Transitional objects usually die a natural death. Their moment ends. It is their predetermined fate - emblematic of the evolutionary progression we call development. A child grows, ventures out in the world, and the blankey itself becomes superfluous. Without fanfare, it fades into the background, going the way of baby teeth or other developmental milestones, as new behaviors and capabilities trump and supersede earlier ones.

Yet what may have passed is not necessarily all gone. There are traces, for some of us more than others. For example, I love scarves. I am a collector (though sometimes I feel like a hoarder) of scarves. I have them in every possible size, weight, color, pattern, warp and weft. Nothing dresses up an outfit better, adds a little pizzazz and a soupçon of individuality than a beautiful scarf!

I like to think of myself as a fashionista, ahead of the curve, since I had a thing for scarves before they became de rigeur for every rock star and fashion icon we see in the style pages. But a trained psychologist, like me, might say there is a back story.

My behavior with these beloved bits of fabric called scarves suggests they are not just fashionable accessories, but also present day reincarnations of my Ling blankey. If I misplace a beloved scarf or even think I have (since it can be hard to keep track of my extensive collection), I have been known to wake in the middle of the night, searching for it in a state of mild panic. I know I had it… wait… did I leave it in the cab, movie theater, restaurant? By the way, I have never lost one.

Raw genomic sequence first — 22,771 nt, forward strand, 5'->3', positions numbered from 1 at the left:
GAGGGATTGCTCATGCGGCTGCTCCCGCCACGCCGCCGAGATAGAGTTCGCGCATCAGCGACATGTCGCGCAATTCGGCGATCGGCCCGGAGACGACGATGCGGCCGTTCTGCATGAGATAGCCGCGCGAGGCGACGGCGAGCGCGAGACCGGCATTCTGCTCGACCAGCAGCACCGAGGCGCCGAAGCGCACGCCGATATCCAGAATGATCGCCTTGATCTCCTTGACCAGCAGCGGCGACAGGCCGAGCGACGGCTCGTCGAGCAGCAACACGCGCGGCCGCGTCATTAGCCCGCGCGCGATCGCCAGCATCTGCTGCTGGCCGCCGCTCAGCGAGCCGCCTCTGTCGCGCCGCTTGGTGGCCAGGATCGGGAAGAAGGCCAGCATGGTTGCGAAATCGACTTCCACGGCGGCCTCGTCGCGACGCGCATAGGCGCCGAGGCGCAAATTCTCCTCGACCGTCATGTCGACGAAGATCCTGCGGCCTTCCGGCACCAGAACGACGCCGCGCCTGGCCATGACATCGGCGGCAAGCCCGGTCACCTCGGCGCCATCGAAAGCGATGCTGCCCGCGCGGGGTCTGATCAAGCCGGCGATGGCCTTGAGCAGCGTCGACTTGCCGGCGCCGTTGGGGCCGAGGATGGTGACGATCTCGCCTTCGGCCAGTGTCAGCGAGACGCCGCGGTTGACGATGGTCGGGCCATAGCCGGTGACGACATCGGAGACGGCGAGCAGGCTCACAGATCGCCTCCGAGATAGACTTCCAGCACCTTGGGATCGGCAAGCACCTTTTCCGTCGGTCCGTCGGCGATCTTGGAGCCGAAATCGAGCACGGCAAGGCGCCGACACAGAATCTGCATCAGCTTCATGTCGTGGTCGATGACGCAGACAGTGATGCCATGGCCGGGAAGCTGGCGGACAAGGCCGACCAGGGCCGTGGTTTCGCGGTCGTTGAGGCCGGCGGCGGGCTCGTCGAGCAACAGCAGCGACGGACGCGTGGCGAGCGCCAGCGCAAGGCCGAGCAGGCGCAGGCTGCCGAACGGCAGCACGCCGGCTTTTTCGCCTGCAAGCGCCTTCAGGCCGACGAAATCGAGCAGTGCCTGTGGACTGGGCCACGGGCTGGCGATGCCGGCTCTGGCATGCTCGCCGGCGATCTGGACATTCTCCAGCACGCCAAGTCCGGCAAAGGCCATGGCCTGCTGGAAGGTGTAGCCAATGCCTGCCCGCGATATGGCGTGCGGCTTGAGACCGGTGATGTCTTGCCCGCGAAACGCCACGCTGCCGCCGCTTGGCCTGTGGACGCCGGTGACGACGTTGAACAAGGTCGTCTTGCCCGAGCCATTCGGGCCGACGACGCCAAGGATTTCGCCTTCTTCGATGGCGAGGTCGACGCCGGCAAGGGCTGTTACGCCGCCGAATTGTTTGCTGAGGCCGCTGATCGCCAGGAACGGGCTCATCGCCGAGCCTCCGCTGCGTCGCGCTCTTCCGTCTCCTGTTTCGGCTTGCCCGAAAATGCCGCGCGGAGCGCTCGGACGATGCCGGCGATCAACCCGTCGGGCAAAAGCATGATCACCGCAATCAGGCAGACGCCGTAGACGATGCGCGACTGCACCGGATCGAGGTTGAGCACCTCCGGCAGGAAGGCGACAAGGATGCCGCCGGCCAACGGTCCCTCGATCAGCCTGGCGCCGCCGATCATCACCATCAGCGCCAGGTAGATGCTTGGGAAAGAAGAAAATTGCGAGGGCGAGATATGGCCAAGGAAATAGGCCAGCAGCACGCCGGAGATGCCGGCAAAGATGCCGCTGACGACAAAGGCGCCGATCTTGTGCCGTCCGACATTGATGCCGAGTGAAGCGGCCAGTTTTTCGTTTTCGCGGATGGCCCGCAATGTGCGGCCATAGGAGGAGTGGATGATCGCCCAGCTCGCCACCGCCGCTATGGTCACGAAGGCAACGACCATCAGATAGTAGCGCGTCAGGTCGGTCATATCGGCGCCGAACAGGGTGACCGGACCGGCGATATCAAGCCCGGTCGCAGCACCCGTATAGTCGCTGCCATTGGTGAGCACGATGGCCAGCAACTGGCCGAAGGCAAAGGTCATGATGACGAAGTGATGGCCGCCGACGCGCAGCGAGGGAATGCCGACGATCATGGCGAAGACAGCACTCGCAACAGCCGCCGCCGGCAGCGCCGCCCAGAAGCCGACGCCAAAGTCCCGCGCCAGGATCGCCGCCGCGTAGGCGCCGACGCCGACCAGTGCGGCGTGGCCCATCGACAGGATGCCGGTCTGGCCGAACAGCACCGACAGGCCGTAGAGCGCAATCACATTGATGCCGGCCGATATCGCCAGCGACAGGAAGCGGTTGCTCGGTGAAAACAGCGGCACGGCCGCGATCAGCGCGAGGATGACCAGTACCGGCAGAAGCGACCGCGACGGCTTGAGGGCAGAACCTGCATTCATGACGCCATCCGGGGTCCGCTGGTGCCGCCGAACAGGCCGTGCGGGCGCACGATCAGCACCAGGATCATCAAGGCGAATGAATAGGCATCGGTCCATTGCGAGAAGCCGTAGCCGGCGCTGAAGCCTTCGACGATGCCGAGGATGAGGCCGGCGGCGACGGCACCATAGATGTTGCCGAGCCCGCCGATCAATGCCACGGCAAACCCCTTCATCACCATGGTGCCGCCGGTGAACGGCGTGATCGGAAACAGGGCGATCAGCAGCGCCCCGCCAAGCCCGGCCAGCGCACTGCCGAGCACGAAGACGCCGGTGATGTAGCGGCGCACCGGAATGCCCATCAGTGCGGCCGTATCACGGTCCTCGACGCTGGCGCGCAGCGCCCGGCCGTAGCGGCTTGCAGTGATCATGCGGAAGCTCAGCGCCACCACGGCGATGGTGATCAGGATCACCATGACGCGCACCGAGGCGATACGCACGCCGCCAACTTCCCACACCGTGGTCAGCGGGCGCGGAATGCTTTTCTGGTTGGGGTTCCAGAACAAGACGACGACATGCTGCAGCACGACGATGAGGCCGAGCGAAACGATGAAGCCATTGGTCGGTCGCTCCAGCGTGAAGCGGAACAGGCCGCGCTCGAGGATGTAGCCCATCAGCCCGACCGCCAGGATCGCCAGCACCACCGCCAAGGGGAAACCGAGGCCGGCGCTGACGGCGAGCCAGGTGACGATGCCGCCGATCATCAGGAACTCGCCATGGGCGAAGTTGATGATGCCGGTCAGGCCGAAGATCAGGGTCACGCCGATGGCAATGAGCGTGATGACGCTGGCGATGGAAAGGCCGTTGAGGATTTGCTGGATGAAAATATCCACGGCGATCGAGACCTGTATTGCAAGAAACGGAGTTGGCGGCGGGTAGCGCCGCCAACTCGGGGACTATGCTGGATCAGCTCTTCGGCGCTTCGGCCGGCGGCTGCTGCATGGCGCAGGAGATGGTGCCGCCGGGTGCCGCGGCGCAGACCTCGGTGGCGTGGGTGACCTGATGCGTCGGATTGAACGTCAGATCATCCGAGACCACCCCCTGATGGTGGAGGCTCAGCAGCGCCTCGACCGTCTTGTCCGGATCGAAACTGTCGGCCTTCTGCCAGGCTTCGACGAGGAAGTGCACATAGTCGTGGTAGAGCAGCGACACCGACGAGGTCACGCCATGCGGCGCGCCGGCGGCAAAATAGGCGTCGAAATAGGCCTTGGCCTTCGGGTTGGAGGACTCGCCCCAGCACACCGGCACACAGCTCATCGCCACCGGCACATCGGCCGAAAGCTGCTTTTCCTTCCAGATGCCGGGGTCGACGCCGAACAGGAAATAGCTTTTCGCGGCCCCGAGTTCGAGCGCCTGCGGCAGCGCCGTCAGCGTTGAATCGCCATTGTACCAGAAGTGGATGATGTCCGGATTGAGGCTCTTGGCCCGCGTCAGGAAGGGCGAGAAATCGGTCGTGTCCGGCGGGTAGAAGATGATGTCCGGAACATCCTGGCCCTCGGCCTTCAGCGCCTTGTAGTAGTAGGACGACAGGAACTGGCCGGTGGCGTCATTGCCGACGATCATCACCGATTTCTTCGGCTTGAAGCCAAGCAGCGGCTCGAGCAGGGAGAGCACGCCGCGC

Perhaps we are arriving at an understanding of what these original blankeys and their adult derivatives are all about. These (sometimes shabby and smelly) objects have great emotional importance because they embody the aptly named “transitional” space between mother and child. They provide the child (or grown up) with a personal haven of security and comfort. Their feel, smell, and look are powerful sensory inputs, under our control, that reassure us, allowing us to venture into new and unknown places. What’s more, unlike another person, a blankey doesn’t boss you around, leave for work, or ask you to do the dishes.

Transitional objects may be stand-ins for the early experiences of feeling, smelling, and looking at a beloved parent. But it is children’s job, their developmental task, to separate from mother and grow progressively independent so as to embrace the new and unexpected. If for some reason a person did not master those maturational tasks, there are still ways to remedy that. Good psychotherapy can provide a protected and private, one might say transitional, domain in which a person can build confidence and independence.

Dr. Winnicott also thought that the transitional zone is where creativity incubates. It is in this safe space, he wrote, where the capacity for new talents and independent thinking and action can emerge. To flourish as autonomous and courageous adults, we may not literally need a blankey (or the immediate presence of a mommy) to feel self-sufficient, and secure, but hey, a nice scarf never hurts!

About the Author

Susan Scheftel, Ph.D.

Susan Scheftel, Ph.D., is an assistant clinical professor of medical psychology in psychiatry at the Columbia Psychoanalytic Institute for Training and Research